I'm a box ticker. I have done certain things for no other reason than to check that box off my list. For instance, I've been to North Dakota and Alabama for no other reason than to say I've been there--didn't see anything, do anything, or eat anything--just crossed the border so I could say I had done so.
Other things I have done because they were on my list AND because they were a lot of fun. Lone Peak was one of those. Nice to get it off the list, but I'd certainly go back and do it again. Climbing Mt. Whitney was another.
I still haven't quite figured out where to put Saturday's climb up Mt. Superior. Superior has been on my list for as long as I can remember. I don't know how it couldn't be for anyone that skis Little Cottonwood canyon. The problem is that in order to get to the top, one has to hike along a knife-edge ridge composed of snow and rotten rock with massive exposure on either side. For someone like me who gets a little queasy from that sort of thing, it was nothing more than will and an unwillingness to descend alone that got me through it.
Things started out easy enough, skinning in the dark up to Poleline Pass. I'm getting used to getting up at 4:30 on Saturdays, even if it was 3 days out of the last 5 that I was up for the day at that hour. I can't believe the concentration of people in my neighborhood willing to do the same, as Dug, Jon, Mike, Rob, and Rick all got up early for the fun. Here's the skin track approaching the Black Knob.
The knife-edge ridge heading towards the summit. We were walking along the top of a cornice that was so thin in places you could see daylight coming through the snow. Considering it dropped several hundred feet to either side with cliff bands below, let's just say I was not particularly comfortable through this stretch.
Dug and Jon scrambling up the final stretch to the summit.
Looking back at what we'd just climbed. I think I would have been more comfortable crossing this had I brought along an ice axe or a Whippet to arrest in the event I slipped. Interestingly, nobody else in the group expressed any feelings of being ill at ease with the climb (and at least two of them did it in boots with plastic alpine soles rather than Vibram soles like I have), so maybe I'm just a wuss.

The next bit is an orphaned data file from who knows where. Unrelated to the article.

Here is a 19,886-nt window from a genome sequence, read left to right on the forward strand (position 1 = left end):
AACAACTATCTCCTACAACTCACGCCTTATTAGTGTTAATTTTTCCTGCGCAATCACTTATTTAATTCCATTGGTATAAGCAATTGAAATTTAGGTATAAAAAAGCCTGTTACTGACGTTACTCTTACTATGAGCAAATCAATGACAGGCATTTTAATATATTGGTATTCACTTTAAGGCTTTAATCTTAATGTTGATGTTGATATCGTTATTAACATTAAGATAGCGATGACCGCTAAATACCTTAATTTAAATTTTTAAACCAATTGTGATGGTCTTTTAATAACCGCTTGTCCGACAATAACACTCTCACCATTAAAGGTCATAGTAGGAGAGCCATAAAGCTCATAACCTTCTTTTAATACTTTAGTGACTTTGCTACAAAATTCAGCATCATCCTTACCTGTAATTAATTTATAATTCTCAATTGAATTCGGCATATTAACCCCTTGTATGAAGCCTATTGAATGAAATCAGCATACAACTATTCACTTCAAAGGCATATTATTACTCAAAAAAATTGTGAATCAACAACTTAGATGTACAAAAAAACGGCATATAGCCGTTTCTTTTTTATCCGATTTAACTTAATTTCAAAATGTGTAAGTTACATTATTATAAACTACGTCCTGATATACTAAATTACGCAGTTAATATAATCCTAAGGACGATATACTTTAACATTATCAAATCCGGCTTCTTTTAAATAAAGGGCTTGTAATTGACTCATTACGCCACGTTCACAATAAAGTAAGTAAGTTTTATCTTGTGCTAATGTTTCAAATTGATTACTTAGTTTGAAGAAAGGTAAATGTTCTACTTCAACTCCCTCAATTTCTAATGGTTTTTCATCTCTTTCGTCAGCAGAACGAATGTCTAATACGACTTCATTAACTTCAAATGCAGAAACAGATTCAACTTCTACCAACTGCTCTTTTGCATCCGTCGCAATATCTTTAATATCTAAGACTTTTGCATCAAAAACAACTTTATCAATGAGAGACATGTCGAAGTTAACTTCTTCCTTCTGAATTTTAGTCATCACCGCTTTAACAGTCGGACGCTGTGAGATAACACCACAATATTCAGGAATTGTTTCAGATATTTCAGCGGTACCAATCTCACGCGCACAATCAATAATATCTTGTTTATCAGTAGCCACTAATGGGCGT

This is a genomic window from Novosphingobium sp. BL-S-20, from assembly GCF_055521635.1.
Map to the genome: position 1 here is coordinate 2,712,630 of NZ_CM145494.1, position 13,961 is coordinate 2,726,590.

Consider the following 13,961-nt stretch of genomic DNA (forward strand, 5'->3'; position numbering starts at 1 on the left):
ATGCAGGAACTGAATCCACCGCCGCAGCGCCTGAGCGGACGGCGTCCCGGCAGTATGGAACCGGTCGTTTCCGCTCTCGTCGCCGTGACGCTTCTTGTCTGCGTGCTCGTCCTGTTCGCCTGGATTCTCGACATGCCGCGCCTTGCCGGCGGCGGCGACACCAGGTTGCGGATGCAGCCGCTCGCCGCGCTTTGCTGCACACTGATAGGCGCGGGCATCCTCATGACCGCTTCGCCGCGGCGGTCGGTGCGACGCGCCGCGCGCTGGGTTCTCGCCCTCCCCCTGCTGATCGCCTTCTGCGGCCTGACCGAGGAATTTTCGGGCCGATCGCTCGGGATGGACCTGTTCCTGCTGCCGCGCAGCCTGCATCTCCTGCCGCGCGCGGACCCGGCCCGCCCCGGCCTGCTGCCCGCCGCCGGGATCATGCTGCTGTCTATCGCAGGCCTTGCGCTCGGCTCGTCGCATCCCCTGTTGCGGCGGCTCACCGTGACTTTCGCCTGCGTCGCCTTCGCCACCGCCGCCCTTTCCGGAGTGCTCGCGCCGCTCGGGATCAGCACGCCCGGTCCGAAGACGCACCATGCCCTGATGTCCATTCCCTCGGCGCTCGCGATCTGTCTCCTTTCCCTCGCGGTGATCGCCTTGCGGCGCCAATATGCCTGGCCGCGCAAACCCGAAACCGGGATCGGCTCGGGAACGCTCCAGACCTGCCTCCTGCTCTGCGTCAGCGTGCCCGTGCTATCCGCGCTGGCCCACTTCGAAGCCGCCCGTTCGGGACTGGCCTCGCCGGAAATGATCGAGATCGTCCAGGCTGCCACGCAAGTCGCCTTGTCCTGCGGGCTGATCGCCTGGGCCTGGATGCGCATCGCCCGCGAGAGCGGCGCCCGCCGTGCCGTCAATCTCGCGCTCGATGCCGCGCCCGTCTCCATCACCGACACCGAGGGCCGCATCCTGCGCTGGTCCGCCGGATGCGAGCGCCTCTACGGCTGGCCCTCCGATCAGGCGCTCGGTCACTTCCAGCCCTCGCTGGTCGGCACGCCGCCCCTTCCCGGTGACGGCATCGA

Cardiac Ridge with our ski tracks on the apron below. We dropped from the summit down the North face through a chute onto this apron. Sorry, no summit pictures. On the summit, my nerves were so completely gone that I just sat there (yes, I sat, not stood) trying to get it together enough to ski down.
But the glorious snow on the apron had me feeling good by the time I got to the bottom. Here's Mike making some huge, fast turns through the fluff while some skiers from another party skin back up.
It was so good we lapped it. Mike at the bottom wishing he could keep going down.
From here we did one more short shot then skinned back up to the ridge below the Black Knob. 2,000 more feet on the South face of Superior back to the road. The first 1/3 was sublime--surprisingly good as we found some snow that had been sheltered on an easterly aspect. The middle 1/3 was intermittently good, as long as you could find east-facing ridges. The bottom 1/3 was heavy, knee-tearing slop, although I've learned to appreciate even that because it's like a lesson--I'm not very good at skiing it, so it forces me to improve. Here's the view from the road with what we'd just skied behind us.All things considered, it was another great day in the Wasatch with well over 4,000 vertical under bluebird conditions. As difficult as it was to deal with the exposure, I'm a junkie, so if this climb is suggested in the future, you know what my answer will be. As long as it's another calm clear day.